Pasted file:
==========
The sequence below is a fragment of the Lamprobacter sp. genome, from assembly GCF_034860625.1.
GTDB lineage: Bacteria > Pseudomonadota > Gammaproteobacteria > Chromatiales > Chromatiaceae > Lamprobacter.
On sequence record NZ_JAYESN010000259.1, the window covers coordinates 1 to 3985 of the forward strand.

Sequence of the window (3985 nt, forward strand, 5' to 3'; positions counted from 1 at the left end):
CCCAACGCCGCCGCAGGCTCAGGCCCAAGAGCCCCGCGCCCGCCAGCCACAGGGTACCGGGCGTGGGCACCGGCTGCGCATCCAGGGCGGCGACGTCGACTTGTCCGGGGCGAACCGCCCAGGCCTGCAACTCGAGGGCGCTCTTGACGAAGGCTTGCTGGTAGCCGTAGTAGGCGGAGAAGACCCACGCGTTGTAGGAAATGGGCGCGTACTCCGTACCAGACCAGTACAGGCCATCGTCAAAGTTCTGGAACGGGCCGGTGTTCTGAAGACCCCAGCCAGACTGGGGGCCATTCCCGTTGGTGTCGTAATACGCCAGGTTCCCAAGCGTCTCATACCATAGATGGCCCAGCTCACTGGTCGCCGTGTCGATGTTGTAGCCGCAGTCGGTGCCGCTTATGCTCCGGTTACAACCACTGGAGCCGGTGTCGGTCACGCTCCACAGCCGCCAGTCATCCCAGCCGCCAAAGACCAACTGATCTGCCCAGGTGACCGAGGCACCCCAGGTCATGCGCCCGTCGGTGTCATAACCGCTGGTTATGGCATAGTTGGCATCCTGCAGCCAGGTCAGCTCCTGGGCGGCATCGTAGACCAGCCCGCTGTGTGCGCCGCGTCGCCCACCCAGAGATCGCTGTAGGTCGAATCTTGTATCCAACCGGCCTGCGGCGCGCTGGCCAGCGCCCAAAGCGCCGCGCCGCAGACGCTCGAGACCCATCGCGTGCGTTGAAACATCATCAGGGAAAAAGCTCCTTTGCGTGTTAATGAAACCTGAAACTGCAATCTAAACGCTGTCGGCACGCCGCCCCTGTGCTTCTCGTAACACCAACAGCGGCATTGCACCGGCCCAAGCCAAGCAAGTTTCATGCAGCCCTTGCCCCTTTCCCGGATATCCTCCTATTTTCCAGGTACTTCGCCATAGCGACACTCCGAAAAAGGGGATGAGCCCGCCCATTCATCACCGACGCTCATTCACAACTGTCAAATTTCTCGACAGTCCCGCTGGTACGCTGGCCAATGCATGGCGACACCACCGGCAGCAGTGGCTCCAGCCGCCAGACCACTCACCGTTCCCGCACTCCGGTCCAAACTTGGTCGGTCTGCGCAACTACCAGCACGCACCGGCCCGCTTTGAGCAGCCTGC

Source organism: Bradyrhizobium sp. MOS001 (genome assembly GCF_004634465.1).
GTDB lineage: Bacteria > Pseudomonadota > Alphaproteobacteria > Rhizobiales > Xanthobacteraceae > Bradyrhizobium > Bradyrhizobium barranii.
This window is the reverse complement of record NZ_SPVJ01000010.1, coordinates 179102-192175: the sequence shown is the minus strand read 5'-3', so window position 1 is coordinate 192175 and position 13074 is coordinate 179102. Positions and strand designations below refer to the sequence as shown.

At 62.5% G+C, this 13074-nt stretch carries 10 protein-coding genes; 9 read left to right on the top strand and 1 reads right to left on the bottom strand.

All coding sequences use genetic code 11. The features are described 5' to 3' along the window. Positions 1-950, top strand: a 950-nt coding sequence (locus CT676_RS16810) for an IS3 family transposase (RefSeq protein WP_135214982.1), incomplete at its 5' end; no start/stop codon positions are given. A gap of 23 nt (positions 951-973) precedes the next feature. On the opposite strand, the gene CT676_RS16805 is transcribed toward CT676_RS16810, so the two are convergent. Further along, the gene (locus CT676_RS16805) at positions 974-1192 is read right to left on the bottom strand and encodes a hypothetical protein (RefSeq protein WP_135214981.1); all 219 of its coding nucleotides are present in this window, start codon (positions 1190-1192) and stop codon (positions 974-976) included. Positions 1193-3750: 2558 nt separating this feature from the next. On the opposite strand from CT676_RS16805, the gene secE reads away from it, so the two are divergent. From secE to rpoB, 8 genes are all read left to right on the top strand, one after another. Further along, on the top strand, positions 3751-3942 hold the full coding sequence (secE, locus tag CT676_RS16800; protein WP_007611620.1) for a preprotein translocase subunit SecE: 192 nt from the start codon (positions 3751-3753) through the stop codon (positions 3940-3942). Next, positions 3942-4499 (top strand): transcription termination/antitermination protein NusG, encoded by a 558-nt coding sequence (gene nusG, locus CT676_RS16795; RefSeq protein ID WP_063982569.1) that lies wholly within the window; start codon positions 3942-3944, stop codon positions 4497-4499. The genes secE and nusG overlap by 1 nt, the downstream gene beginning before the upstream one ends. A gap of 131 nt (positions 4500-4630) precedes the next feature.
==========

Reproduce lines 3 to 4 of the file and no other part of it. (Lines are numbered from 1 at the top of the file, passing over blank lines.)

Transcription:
On sequence record NZ_JAYESN010000259.1, the window covers coordinates 1 to 3985 of the forward strand.

Sequence of the window (3985 nt, forward strand, 5' to 3'; positions counted from 1 at the left end):